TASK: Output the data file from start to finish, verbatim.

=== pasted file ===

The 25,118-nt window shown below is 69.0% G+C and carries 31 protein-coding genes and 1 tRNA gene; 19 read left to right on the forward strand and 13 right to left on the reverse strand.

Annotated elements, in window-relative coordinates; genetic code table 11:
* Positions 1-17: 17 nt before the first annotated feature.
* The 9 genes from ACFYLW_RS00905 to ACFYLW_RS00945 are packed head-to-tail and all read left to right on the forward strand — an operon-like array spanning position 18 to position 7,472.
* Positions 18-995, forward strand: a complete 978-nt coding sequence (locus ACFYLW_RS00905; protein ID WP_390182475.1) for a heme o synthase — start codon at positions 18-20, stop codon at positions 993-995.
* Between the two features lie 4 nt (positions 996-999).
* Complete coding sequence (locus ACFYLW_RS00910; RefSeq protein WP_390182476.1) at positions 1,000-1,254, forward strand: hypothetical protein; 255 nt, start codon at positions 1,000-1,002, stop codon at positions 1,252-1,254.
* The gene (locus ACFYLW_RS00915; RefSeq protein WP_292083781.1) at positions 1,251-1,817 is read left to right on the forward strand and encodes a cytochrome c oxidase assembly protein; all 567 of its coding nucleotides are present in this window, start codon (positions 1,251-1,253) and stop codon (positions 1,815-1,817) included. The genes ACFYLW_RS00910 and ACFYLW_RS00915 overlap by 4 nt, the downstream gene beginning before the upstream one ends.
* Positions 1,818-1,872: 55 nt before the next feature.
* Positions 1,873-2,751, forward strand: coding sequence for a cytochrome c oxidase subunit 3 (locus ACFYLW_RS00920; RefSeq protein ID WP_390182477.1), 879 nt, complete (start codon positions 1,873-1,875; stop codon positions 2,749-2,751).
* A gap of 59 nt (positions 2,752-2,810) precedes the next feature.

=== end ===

The 25,118-nt window shown below is 69.0% G+C and carries 31 protein-coding genes and 1 tRNA gene; 19 read left to right on the forward strand and 13 right to left on the reverse strand.

Annotated elements, in window-relative coordinates; genetic code table 11:
* Positions 1-17: 17 nt before the first annotated feature.
* The 9 genes from ACFYLW_RS00905 to ACFYLW_RS00945 are packed head-to-tail and all read left to right on the forward strand — an operon-like array spanning position 18 to position 7,472.
* Positions 18-995, forward strand: a complete 978-nt coding sequence (locus ACFYLW_RS00905; protein ID WP_390182475.1) for a heme o synthase — start codon at positions 18-20, stop codon at positions 993-995.
* Between the two features lie 4 nt (positions 996-999).
* Complete coding sequence (locus ACFYLW_RS00910; RefSeq protein WP_390182476.1) at positions 1,000-1,254, forward strand: hypothetical protein; 255 nt, start codon at positions 1,000-1,002, stop codon at positions 1,252-1,254.
* The gene (locus ACFYLW_RS00915; RefSeq protein WP_292083781.1) at positions 1,251-1,817 is read left to right on the forward strand and encodes a cytochrome c oxidase assembly protein; all 567 of its coding nucleotides are present in this window, start codon (positions 1,251-1,253) and stop codon (positions 1,815-1,817) included. The genes ACFYLW_RS00910 and ACFYLW_RS00915 overlap by 4 nt, the downstream gene beginning before the upstream one ends.
* Positions 1,818-1,872: 55 nt before the next feature.
* Positions 1,873-2,751, forward strand: coding sequence for a cytochrome c oxidase subunit 3 (locus ACFYLW_RS00920; RefSeq protein ID WP_390182477.1), 879 nt, complete (start codon positions 1,873-1,875; stop codon positions 2,749-2,751).
* A gap of 59 nt (positions 2,752-2,810) precedes the next feature.